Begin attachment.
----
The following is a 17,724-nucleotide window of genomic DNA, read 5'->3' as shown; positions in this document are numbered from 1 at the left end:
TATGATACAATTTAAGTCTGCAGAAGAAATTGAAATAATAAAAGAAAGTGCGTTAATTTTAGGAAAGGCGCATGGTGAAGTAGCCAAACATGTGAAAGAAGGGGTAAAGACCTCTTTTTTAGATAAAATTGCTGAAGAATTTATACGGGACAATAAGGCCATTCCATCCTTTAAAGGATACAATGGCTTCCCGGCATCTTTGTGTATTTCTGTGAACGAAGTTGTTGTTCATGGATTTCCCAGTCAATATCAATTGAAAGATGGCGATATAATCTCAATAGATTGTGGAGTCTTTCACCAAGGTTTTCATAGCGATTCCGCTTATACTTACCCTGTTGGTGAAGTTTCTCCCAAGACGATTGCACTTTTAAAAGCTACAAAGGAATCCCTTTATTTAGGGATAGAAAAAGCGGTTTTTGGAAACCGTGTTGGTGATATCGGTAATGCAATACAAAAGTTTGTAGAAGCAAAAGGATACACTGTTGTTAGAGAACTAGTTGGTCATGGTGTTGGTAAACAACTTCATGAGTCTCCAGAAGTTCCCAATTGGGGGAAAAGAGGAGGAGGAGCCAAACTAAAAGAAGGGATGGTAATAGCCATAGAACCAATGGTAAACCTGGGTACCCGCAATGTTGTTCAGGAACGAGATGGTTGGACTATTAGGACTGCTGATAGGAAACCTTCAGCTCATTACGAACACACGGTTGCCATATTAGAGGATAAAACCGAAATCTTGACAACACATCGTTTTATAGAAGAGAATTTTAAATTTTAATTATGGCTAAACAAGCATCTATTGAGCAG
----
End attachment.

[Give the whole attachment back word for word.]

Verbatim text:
The following is a 17,724-nucleotide window of genomic DNA, read 5'->3' as shown; positions in this document are numbered from 1 at the left end:
TATGATACAATTTAAGTCTGCAGAAGAAATTGAAATAATAAAAGAAAGTGCGTTAATTTTAGGAAAGGCGCATGGTGAAGTAGCCAAACATGTGAAAGAAGGGGTAAAGACCTCTTTTTTAGATAAAATTGCTGAAGAATTTATACGGGACAATAAGGCCATTCCATCCTTTAAAGGATACAATGGCTTCCCGGCATCTTTGTGTATTTCTGTGAACGAAGTTGTTGTTCATGGATTTCCCAGTCAATATCAATTGAAAGATGGCGATATAATCTCAATAGATTGTGGAGTCTTTCACCAAGGTTTTCATAGCGATTCCGCTTATACTTACCCTGTTGGTGAAGTTTCTCCCAAGACGATTGCACTTTTAAAAGCTACAAAGGAATCCCTTTATTTAGGGATAGAAAAAGCGGTTTTTGGAAACCGTGTTGGTGATATCGGTAATGCAATACAAAAGTTTGTAGAAGCAAAAGGATACACTGTTGTTAGAGAACTAGTTGGTCATGGTGTTGGTAAACAACTTCATGAGTCTCCAGAAGTTCCCAATTGGGGGAAAAGAGGAGGAGGAGCCAAACTAAAAGAAGGGATGGTAATAGCCATAGAACCAATGGTAAACCTGGGTACCCGCAATGTTGTTCAGGAACGAGATGGTTGGACTATTAGGACTGCTGATAGGAAACCTTCAGCTCATTACGAACACACGGTTGCCATATTAGAGGATAAAACCGAAATCTTGACAACACATCGTTTTATAGAAGAGAATTTTAAATTTTAATTATGGCTAAACAAGCATCTATTGAGCAG